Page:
Dexter Fowler won't save the Cardinals, but he is starting to become the player they need.
The biggest misconception about a player receiving a big dollar contract in the offseason are the expectations that follow that particular player are laid out in large bold letters: you are not the SAVIOR of this team. When St. Louis Cardinals' center fielder Dexter Fowler was brought in during the offseason to shore up a center field issue, fans immediately labeled him with the "savior" tag. Fowler received a contract exceeding 80 million dollars, which was rich cash due to a bare free agent market in the outfield and the Cards' need to fill the spot.
Fowler's contract is very similar to the one that Mike Leake received about a year earlier, but no one labeled the righthanded pitcher a rotation savior. That desk plate belongs to Carlos Martinez, so Leake wasn't expected to save the day. Again, money and expectations can share a dinner table that is too small at times.
In a way, Fowler and Leake are the players the Cardinals received instead of Jason Heyward and David Price. At the end of the 2015 season, General Manager John Mozeliak made high dollar offers to Heyward and Price, only to be outbid by other teams with the same need. Leake was brought in to everyone's collective frown, and while there was much more praise given to the arrival of Fowler, the expectations were different.
While he isn't a savior, Fowler is finding his way after a slow start. Along with carrying a 60 watt smile that can light up a street without power, Fowler is a flexible asset that can provide a team with power, the ability to get on base, and contribute the element of speed. Those tools are blending seamlessly this month, but it wasn't a smooth start for the 31 year old.
After a slow April that saw him muster a .305 OBP and .234 batting average, Fowler only hit .221 in May with an on base percentage still stuck in the cobwebs near .322, but he was slugging near .450 and contributing extra base hits. Through May 31, Fowler had 17 extra base hits, which wasn't typical for a leadoff man, but the one career norm he was staying close to.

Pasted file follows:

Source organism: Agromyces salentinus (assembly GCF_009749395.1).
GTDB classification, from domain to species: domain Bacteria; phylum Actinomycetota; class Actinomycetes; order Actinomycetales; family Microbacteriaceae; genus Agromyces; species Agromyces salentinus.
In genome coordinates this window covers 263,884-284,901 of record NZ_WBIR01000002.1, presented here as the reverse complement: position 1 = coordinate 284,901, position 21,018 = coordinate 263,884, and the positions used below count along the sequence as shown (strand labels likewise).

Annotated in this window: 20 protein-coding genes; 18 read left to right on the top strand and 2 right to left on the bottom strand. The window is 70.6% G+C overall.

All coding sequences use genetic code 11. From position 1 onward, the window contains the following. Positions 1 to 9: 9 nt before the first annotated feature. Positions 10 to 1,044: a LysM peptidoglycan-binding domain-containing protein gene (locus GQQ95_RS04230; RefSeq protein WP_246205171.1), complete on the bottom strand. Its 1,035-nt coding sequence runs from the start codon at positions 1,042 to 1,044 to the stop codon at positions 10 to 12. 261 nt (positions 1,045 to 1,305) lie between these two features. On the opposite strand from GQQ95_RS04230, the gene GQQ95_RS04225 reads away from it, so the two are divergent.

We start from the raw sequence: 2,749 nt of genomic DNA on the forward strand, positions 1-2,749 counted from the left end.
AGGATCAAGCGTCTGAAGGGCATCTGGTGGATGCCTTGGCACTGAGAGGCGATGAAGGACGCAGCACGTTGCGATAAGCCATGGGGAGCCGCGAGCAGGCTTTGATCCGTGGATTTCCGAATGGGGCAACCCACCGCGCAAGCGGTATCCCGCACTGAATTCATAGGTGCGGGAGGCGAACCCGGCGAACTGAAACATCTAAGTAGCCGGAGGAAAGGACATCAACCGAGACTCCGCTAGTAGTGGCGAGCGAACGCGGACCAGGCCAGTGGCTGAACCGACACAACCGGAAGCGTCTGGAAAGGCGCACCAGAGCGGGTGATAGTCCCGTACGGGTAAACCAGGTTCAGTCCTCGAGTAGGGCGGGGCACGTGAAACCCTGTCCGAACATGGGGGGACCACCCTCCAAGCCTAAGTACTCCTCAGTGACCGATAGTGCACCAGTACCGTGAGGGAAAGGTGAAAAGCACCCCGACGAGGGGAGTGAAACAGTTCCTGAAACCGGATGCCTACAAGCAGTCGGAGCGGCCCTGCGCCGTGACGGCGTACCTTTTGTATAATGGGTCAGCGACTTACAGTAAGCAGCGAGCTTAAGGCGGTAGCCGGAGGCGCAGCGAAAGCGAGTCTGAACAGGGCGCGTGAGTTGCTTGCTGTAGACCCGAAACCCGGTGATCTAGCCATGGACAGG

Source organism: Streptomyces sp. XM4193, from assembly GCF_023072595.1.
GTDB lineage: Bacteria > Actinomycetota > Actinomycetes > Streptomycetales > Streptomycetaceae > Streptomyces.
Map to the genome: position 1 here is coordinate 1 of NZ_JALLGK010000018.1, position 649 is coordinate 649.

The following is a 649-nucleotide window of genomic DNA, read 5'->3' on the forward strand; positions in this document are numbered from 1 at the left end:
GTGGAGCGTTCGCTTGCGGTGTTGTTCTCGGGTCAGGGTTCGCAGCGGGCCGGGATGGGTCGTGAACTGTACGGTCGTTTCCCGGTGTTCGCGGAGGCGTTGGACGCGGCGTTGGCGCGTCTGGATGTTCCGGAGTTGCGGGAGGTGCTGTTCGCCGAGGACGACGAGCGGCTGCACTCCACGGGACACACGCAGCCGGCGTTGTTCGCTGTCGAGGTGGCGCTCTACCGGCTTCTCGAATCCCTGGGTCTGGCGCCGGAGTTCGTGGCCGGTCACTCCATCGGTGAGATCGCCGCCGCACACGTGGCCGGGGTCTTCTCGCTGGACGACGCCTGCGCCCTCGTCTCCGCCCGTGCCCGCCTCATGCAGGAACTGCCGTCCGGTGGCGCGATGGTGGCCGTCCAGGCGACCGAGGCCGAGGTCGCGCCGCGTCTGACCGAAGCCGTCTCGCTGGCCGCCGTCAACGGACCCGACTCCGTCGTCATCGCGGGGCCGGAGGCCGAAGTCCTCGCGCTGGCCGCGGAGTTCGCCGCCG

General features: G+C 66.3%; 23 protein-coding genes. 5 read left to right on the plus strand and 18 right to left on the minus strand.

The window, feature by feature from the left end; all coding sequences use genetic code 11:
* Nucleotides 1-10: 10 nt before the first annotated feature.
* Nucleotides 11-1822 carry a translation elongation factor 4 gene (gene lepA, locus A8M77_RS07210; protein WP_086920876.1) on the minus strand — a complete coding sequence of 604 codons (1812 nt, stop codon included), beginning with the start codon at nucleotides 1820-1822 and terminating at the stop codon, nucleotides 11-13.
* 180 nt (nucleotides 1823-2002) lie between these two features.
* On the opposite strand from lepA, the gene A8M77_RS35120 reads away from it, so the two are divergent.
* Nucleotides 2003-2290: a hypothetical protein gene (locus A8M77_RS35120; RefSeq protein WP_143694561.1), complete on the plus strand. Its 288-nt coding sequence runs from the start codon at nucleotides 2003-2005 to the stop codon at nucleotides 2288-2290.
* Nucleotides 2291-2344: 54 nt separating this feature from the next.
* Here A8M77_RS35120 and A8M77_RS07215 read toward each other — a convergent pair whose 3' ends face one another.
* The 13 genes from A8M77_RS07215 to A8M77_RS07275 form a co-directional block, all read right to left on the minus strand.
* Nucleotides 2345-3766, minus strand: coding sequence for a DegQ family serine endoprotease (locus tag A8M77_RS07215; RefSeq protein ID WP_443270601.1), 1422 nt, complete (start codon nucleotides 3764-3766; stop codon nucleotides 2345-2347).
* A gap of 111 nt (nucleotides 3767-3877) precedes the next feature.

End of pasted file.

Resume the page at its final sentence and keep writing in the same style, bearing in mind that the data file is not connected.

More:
June has been a different story, with Fowler hitting .262 with a robust OBP of .380 and a slugging mark near .480. Fowler has as many walks (8) as strikeouts this month, and has fit comfortably into the #2 hole behind Matt Carpenter. Like tires that needed an alignment, perhaps Carpenter and Fowler just needed to be switched in order to find their groove.
Will they turn the Cards into a juggernaut this season? Don't count on it. Neither are designed to save the Cardinals singlehandedly, and that is hard for certain fans to grasp. Carpenter is a solid player, but he isn't going to touch greatness for too long due to his defense and baserunning mishaps. Fowler can touch greatness, but due to average defense and the inability to turn speed into stolen bases, could remain a solid player during his tenure with the Cardinals.
Expectation is everything with a player, and Fowler is producing after a slow two months, and his projections for the season speak of a complimentary player more than a dynamic weapon. Fowler is lining up to hit 23 home runs, drive in 66, hit .235, and steal eight bases. If he can raise his OBP, which has always been his bread and butter, the final OPS mark should reach .800.
If you look at Fowler's career, he has never stolen more than 20 bases nor hit higher .300. The 23 homers would be a career high, but expecting a 31 year old baseball player to suddenly show shades of Mike Trout wasn't an ideal projection. Dexter Fowler is who he is, and slowly but surely, 2017 is shaping up to be a successful-but nowhere near explosive-season.
If Fowler can raise the on base percentage and maintain the extra base hit output while at least providing average defense in center field, he's a success in St. Louis.
He wasn't brought in to save the Cardinals offense; Fowler was signed to fill a need, and that's provide the Cards with a legit center fielder. If you look over at Cubs and Heyward, they are getting what they expected, perhaps less. Heyward's defense in right field is the anchor of his appeal as usual, but the bat still isn't providing much extra. Expectations can be a fickle heartbeat next to a realistic outcome.
The Cardinals may be a misguided team this season, but the blame shouldn't rest solely on the Dexter Fowler signing or the player himself. He wasn't brought in to save the day.
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